# aphyr-distsys-class

https://github.com/aphyr/distsys-class

This is full of extremely good advice. Notes below:

• TCP
• It works, use it.
• You can go faster, but usually not necessary.
• Ordering over multiple connections is not guaranteed, you’ll have to use your own sequence numbers over TCP to implement this
• UDP data might be dropped, but also can be delivered more than once, which is problematic for things like metrics.
• Clocks
• “POSIX time is not monotonic by definition” (this affected Cloudflare)
• Suspension at various levels: threads, runtimes, OSes, hardware
• OS monotonic clocks aren’t always monotonic 😱 (rust link)
• GPS/atomic clocks are better than NTP. Truetime is the only real production impl. right now (and they aren’t sharing)
• Apdex is a standard for measuring uptime/SLA
• “Big data is usually less important, small data is usually critical”
• CALM Conjecture
• Consistency As Logical Monotonicity: “If you can prove a system is logically monotonic, it is coordination free”
• Monotonicity, informally, is retraction-free. With monotonicity, once we learn something to be true, no further information can come down the line later on to refute that fact.
• Avoid consensus/coordination where possible; accidental coordination vs. essential coordination
• Datalog
• The original paper (link, the morning paper) seems to advocate for this style not necessarily in a distributed environment, so I’m not sure I understand this concretely yet.
• Gossip
• Couple of mechanisms: global broadcast (messages go to every other node), mesh networks (messages go to neighbors), spanning trees (messages go to neighbors in a spanning tree instead of a mesh, less noisy)

• Useful for cluster management, service discovery, health sensors, CDNs, etc

• How exactly is this used for a CDN? I think I understand the others but not this one. 🤔
• Highly Available Transactions (HATs) is a protocol (or algorithm?) for eventually consistent distributed transactions. Low latency, so suitable for planet-scale systems.
• Consensus
• The consensus problem is equivalent to: lock services, totally ordered logs, replicated state machines

• The FLP result says consensus is impossible in async networks, but this model makes a stricter set of assumptions than are practical. For example: no clocks and not even a random number generator. Nothing non-deterministic at all!

• “Paxos is really more of a family of algorithms than a well-described single entity”

• Used in Chubby, Cassandra, Riak, FoundationDB
• ZAB/ZK

• Not strictly linearizable; reads with sync can be linearizable most of the time, but the guarantee is “lagging ordered reads” even with the use of sync.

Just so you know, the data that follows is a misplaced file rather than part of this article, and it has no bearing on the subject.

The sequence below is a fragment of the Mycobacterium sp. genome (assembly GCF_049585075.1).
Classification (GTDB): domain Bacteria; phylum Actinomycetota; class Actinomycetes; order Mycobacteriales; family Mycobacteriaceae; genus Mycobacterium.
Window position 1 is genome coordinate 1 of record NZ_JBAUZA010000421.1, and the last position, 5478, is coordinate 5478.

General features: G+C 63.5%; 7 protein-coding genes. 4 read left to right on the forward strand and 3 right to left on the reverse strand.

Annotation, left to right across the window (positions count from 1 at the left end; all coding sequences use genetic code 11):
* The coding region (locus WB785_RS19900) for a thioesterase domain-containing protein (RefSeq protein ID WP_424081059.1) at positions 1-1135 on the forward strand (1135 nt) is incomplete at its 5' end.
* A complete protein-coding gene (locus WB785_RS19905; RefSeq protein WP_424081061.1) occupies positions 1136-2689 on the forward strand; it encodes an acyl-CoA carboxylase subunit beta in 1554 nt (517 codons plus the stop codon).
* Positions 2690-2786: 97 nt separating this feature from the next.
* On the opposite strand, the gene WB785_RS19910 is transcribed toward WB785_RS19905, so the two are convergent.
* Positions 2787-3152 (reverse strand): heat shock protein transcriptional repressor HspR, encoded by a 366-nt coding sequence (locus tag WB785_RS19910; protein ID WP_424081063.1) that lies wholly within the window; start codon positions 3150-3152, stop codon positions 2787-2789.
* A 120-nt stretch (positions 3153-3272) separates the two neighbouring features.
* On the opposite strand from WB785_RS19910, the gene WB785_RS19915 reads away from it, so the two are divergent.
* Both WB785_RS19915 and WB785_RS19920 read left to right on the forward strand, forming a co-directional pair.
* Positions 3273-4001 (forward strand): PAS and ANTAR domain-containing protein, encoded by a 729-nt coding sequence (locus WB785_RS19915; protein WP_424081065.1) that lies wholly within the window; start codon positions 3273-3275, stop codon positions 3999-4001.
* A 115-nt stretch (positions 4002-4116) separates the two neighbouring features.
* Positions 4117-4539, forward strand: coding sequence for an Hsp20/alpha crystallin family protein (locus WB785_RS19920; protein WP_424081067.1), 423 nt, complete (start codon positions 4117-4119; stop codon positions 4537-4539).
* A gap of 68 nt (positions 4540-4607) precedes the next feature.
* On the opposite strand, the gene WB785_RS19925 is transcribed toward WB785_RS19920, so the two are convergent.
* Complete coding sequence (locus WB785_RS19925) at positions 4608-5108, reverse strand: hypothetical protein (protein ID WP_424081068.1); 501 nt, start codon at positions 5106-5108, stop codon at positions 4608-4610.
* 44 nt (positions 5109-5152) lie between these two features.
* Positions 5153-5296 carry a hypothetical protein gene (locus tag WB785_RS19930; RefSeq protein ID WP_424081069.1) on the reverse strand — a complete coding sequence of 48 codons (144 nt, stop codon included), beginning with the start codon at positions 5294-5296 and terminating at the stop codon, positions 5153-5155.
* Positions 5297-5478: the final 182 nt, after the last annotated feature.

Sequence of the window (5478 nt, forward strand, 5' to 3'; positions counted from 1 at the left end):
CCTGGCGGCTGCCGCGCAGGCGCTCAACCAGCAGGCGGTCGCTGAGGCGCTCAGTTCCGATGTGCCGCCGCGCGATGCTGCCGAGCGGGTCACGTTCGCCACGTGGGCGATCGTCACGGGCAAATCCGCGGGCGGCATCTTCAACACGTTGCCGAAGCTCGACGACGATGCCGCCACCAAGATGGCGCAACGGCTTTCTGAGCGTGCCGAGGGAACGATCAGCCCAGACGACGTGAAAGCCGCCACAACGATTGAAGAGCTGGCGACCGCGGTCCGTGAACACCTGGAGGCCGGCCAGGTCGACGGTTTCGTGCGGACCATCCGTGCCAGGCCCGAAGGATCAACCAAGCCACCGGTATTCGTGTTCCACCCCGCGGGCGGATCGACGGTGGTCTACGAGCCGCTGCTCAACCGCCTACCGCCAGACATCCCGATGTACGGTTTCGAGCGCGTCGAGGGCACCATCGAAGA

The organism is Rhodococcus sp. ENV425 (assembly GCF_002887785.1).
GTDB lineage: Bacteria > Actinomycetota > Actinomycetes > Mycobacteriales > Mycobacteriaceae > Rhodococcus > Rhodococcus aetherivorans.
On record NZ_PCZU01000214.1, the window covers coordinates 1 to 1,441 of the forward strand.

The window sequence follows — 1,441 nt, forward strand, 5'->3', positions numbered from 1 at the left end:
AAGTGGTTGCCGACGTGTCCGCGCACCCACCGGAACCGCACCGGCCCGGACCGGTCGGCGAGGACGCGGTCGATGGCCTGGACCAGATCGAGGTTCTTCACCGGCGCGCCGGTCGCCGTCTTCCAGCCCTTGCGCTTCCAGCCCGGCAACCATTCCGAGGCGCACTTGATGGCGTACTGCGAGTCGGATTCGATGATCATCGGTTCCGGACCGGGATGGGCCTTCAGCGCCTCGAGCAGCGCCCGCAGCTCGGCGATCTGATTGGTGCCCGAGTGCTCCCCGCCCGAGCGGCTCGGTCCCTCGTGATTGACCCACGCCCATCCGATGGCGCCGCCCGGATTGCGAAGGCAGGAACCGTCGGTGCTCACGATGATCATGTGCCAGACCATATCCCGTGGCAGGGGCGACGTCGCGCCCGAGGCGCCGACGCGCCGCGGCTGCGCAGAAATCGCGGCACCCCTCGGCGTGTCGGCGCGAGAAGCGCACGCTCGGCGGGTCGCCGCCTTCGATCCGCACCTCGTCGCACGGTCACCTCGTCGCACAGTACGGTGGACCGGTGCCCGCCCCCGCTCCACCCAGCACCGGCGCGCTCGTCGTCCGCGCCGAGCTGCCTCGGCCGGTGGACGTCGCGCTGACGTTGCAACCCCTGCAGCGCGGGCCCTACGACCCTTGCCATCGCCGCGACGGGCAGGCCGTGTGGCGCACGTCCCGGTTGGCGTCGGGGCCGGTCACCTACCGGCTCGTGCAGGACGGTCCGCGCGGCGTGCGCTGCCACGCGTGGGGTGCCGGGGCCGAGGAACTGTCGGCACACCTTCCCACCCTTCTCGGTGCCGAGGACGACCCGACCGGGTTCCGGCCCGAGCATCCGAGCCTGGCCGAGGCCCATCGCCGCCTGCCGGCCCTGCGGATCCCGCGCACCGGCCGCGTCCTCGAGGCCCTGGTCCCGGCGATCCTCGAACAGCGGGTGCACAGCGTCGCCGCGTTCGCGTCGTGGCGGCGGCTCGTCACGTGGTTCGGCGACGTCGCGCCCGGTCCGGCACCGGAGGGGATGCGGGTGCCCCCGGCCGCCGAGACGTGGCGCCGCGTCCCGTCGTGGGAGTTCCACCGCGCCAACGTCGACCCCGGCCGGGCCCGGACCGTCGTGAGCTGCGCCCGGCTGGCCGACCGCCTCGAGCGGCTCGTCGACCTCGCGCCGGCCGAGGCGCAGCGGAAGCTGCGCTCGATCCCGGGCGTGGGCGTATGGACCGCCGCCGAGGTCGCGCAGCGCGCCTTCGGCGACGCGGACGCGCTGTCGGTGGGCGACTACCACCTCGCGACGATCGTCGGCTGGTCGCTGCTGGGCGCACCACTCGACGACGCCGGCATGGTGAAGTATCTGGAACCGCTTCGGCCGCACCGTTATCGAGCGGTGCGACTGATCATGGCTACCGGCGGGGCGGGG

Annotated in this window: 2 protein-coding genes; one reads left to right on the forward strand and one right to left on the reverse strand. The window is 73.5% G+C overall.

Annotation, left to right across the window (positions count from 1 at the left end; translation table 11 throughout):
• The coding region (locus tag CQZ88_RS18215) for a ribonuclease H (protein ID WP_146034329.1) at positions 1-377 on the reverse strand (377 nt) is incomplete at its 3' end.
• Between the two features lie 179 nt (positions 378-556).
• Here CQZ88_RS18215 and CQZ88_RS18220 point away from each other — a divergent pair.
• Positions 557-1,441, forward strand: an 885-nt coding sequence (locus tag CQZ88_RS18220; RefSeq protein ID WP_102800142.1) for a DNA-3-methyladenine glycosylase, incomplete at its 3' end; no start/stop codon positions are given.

• (Speculation) The ordering guarantee should allow for linearizability. Write a value, wait for the value to appear in the log, and then perform the read at that point. I think ZK does pretty much this with “watches”. From the docs:

ZooKeeper provides an ordering guarantee: a client will never see a change for which it has set a watch until it first sees the watch event. Network delays or other factors may cause different clients to see watches and return codes from updates at different times. The key point is that everything seen by the different clients will have a consistent order.

• Chain replication: a version of synchronous replication that is supposed to be better in some way; I’m not really seeing it though - how is this better than regular sync replication if one of these servers goes down? Maybe the point is just to reduce the amount of write load on the primary (each node accepts one request and sends one request instead of the primary sending N requests)? /fig1.png

• Raft

• There’s a Coq proof of the core algorithm
• Examples: RethinkDB, etcd, Consul
• (Distributed) Transactions

• Strong-1SR == Strong 1-copy Serializability == Linearizability + serializability
• Single-writer: readers use a snapshot, all writes are ordered through a single node/queue. This ensures that no two write txns are concurrent.
• Multiple writers: Have several shards, each with a consensus system for linearizability. Needs a protocol for cross-shard transactions.
• Disjoint shards: Disallow cross-shard transactions
• Percolator uses snapshot isolation over linearizable shards
• Spanner uses 2 phase commit over Paxos groups. Latency floor (Truetime) to ensure timestamp monotonicity.
• Latency

• Never zero
• Multicore systems (especially NUMA, where each CPU has it’s own memory - local accesses are cheaper, nonlocal accesses are more expensive) are like a distributed system themselves. FENCE instructions (typically ~100 cycles) bring this up to a consistent state.
• Avoid coordination between cores wherever possible, processor pinning can help.
• Context switches are expensive (thread, process, kernel)
• Latency across a typical Ethernet LAN can be ~100µs, but expect 1000s of µs on AWS 😭
• “Sometimes, packets could be delayed by five minutes”
• Network access can be faster than disk on AWS if you’re using EBS
• Geo replication

• “Entire Amazon regions can and will fail – yes, regions, not AZs”
• Minimum of 1 round-trip for consensus, possibly even 4, so be very careful of cross-datacenter linearizability
• “CRDTs can always give you safe local writes” ← client-server multi-master architecture